“You don’t get gold stars when you’re a parent, but you should.” This is a wise statement of fact made by one of my mum mates recently.
When you’re a parent, you rarely get a pat on the back. The pat on the back and the gold star comes in the form of happy kids. If your kids are happy and harmony reigns then that’s the equivalent of your gold star, your pat on the back, your “Well done you! Good job” appraisal meeting. And we all need this boost from time to time.
But what happens when things aren’t going swimmingly? When the kids aren’t happy or content? When your six year old is the only one crying in the classroom at school drop-off and your toddler is the only one hitting other kids at playgroup?
It can make you feel like a pretty rubbish mum. It can make you feel like you’re doing it all wrong as a parent. Somewhere along the line you’ve messed up, missed an important sign that all other parents know about, skipped a chapter of the magic kids’ manual. No gold star for you. Go and sit in the dunce corner.
On most weeks I reckon I spend at least half the time feeling like a Gold Star Mum and half the time feeling like a Dunce Mum. The problem is, in typical human tradition, I always focus on the dunce moments.
Take this morning, for example. Frog was back to school after a day off with a sickness bug. She was feeling a bit emotional (as she always is after any time at home – read my post about school separation anxiety here) and didn’t want me to leave the classroom. I had my Hand, Foot and Mouth contagious toddler strapped in the buggy outside, wailing inconsolably about being unable to come into the classroom. I was stressed and self-conscious about my two kids making such a fuss. So of course I probably handled both situations really badly, not being patient enough, getting snappy, not taking the time to listen properly. Dunce Mum.
This morning couldn’t have been more different to Monday morning. On Monday Frog skipped into class on her own, kissing goodbye at the school gate and telling me in no uncertain terms not to follow her into the classroom. I walked out of the playground, beaming, pushing my happy toddler in the buggy and saying good morning to everyone I passed with a winning smile. Gold Star Mum.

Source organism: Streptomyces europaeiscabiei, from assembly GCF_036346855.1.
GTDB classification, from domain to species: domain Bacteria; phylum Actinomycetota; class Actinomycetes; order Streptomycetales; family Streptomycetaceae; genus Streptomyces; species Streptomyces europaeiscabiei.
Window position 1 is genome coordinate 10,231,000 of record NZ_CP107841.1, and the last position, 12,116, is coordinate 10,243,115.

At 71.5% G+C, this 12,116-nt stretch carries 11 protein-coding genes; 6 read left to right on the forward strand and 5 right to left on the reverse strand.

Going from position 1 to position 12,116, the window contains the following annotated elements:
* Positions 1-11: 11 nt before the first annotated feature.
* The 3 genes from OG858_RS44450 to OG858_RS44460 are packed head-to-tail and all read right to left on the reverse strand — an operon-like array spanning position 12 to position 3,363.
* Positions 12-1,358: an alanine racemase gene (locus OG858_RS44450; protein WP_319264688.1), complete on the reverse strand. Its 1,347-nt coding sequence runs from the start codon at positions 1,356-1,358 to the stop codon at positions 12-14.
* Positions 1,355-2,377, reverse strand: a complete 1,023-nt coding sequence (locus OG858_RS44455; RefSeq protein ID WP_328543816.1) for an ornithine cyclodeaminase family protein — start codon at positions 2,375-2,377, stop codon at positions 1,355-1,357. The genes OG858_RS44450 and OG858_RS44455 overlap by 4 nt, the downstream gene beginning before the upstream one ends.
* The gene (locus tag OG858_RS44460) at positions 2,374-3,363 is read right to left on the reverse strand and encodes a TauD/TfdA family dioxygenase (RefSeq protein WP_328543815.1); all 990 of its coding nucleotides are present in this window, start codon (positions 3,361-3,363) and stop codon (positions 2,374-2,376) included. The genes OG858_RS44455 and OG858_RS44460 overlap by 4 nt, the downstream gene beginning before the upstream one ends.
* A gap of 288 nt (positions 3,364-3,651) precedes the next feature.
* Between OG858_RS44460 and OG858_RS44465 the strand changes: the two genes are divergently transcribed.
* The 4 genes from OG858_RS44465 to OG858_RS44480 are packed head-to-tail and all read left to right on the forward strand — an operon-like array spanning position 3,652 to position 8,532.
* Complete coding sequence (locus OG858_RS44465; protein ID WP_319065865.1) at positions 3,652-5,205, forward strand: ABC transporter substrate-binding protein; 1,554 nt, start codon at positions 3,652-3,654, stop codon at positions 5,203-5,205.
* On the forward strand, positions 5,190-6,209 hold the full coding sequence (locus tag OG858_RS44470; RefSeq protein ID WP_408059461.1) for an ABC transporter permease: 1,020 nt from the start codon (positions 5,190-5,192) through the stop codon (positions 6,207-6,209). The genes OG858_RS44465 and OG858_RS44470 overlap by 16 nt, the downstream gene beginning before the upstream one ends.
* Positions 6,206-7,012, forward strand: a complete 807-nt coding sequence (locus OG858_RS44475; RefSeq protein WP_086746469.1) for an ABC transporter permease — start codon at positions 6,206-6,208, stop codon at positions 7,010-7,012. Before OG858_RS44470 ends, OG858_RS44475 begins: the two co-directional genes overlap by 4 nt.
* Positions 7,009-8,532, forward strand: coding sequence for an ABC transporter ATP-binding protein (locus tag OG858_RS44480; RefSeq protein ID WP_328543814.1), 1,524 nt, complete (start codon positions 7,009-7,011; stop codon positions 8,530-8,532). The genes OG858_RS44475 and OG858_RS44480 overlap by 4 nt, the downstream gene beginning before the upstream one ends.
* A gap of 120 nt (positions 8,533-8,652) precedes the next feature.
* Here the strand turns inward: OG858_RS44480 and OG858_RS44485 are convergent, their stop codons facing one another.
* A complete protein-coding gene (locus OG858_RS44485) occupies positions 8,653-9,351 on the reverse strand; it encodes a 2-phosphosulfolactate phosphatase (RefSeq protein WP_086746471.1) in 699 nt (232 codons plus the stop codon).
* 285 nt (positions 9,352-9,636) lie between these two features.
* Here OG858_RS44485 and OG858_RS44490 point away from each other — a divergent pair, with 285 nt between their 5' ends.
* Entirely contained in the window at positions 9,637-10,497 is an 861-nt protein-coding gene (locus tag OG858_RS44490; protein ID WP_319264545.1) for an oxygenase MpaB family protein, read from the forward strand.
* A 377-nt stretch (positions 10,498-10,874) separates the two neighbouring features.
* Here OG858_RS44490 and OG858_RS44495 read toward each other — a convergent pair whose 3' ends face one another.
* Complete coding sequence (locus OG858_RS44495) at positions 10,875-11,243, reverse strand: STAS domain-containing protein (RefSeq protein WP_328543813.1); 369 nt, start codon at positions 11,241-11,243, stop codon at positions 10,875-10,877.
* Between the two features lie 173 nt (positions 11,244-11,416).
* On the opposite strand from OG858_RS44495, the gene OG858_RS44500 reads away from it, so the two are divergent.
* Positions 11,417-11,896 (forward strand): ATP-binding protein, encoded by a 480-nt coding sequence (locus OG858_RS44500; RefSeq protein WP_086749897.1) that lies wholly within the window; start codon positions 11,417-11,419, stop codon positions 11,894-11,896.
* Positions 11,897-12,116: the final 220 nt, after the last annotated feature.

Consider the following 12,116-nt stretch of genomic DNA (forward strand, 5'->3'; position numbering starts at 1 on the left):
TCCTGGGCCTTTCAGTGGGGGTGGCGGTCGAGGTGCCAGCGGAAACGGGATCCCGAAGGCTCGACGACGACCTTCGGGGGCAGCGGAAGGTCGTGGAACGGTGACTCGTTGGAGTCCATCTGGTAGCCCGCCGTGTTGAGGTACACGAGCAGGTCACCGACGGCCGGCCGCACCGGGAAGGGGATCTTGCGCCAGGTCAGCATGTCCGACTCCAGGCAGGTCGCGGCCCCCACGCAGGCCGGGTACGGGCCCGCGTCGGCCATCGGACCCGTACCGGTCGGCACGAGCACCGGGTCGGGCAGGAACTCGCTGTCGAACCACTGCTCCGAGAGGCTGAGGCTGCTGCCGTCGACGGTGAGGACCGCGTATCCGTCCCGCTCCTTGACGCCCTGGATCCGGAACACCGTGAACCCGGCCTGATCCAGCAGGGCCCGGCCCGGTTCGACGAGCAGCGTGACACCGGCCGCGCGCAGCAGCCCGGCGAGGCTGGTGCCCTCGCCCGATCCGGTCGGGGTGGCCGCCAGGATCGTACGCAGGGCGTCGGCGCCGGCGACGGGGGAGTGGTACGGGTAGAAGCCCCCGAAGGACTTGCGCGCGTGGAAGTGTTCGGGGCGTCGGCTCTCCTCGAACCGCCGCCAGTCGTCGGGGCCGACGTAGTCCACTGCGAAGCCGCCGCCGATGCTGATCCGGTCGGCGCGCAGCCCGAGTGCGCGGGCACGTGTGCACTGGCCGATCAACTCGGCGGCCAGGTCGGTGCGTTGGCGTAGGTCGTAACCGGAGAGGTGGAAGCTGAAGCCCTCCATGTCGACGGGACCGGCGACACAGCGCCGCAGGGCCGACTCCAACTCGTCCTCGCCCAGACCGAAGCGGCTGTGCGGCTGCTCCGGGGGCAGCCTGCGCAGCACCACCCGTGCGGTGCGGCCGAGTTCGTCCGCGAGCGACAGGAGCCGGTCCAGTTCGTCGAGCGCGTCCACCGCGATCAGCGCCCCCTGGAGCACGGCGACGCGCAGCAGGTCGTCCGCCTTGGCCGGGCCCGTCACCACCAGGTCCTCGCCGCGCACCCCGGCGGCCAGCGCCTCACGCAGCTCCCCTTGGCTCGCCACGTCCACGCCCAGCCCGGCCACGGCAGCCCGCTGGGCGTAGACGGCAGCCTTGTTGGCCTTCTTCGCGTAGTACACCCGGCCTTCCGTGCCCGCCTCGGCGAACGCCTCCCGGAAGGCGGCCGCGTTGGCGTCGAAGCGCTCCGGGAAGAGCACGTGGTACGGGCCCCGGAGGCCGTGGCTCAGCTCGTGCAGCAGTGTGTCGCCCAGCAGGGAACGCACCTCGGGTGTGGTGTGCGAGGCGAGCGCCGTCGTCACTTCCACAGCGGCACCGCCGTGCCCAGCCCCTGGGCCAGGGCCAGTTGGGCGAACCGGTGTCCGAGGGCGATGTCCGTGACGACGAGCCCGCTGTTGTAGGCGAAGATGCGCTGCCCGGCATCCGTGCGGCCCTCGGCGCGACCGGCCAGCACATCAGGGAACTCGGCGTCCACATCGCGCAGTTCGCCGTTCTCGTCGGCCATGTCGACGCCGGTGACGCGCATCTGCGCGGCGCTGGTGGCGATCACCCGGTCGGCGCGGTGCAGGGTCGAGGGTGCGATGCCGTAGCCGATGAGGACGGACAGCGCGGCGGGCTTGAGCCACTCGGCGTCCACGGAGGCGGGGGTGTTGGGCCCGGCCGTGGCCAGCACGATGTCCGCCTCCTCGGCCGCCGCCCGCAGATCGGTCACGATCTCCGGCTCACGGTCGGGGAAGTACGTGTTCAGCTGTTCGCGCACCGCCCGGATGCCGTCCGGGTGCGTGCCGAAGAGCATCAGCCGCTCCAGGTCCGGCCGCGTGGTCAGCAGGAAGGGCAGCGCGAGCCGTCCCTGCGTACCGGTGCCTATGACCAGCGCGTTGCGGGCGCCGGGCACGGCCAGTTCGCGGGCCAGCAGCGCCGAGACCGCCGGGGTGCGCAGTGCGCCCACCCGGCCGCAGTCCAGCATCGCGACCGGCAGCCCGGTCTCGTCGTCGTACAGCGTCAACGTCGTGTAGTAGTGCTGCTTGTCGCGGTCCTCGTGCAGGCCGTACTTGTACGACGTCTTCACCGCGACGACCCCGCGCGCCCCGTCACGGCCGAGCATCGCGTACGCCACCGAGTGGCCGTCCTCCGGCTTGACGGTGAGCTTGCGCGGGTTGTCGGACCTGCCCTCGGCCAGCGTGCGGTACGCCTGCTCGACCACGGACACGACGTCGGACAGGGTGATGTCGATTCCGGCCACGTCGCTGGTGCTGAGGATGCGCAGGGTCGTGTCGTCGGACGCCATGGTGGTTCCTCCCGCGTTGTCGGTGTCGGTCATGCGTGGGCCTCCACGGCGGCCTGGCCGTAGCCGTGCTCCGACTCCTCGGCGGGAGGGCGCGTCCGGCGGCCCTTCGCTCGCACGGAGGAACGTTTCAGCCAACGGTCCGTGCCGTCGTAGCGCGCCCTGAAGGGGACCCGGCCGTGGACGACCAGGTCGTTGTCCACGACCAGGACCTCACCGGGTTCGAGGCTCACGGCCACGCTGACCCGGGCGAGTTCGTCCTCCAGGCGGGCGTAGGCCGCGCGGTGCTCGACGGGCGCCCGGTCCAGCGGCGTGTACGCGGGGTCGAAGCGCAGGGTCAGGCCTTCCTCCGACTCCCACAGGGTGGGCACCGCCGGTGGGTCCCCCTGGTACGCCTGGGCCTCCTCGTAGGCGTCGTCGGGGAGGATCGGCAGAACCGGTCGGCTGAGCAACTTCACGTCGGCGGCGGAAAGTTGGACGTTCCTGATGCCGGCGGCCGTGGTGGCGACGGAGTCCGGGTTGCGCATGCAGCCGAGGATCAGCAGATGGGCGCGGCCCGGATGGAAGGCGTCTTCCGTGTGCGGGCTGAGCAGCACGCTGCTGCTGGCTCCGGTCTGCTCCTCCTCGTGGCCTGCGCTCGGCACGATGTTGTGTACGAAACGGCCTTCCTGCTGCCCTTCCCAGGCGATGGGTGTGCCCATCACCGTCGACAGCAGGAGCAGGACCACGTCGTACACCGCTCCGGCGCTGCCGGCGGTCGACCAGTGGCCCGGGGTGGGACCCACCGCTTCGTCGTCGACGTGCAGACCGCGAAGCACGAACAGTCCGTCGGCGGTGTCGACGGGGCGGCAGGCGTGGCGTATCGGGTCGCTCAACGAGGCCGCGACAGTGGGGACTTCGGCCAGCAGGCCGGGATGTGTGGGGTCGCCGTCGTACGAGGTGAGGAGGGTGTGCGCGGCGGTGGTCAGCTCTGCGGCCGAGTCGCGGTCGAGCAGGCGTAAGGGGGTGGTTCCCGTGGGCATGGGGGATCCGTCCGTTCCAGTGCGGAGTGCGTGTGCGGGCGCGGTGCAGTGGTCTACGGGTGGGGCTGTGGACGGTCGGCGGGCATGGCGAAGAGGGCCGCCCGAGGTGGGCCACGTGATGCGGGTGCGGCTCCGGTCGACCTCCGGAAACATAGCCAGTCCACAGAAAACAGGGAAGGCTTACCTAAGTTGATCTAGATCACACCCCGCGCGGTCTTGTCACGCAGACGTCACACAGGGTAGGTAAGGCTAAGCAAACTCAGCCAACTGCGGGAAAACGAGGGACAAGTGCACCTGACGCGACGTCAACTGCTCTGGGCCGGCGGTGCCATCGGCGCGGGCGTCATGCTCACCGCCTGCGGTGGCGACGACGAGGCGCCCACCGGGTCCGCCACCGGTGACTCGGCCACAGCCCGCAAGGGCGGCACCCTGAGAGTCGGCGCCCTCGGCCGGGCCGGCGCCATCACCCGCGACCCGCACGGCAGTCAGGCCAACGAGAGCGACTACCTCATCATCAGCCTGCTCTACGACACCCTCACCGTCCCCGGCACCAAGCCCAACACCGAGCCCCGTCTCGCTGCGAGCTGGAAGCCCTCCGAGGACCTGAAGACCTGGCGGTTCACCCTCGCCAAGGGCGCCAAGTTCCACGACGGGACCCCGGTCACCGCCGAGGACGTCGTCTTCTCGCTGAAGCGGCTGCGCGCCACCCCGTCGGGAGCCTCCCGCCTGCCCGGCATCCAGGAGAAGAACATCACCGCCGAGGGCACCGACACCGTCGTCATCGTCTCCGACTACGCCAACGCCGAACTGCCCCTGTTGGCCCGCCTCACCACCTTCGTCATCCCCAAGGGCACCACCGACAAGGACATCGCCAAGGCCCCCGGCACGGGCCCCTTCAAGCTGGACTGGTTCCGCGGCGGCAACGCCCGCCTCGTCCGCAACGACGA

There are so many days where I wonder where I went wrong as a mum. Why is my kid the class crier? Why isn’t my toddler saying more words? Why can’t my six year old ride a bike without stabilisers yet? Why is my toddler still obsessed with the boob? All these questions and more will inevitably pour out at some point in my week, as I look around me at the other kids who aren’t crying in class, or still obsessed with breastfeeding at the age of two, or speaking in full sentences at 18 months (for example).
Of course the sane, rational part of me knows that I’m not doing anything wrong (well, not all of it anyway). That kids should never be compared and that we all have our difficult days as parents. But this doesn’t stop me doubting myself or the decisions I make on a regular basis. It’s the lack of gold stars, I guess.
The other problem is we don’t always hear about the Dunce Mum moments from others, which can make us feel like everyone else is climbing up that gold star chart while we’re the only ones struggling.
There’s not really much point to this post except to say that if you feel like a Dunce Mum today then pull up a pew. Come and sit in the Dunce Mum corner with me – there’s plenty of room. In fact, forget the Dunce Mum moment for a minute and take a gold star. I’m sure your gold star moments far outweigh the dodgy dunce ones anyway.
Now tell me about those Dunce Mum moments. Have you had any recently? Go on, share the load. I promise I won’t judge you for it.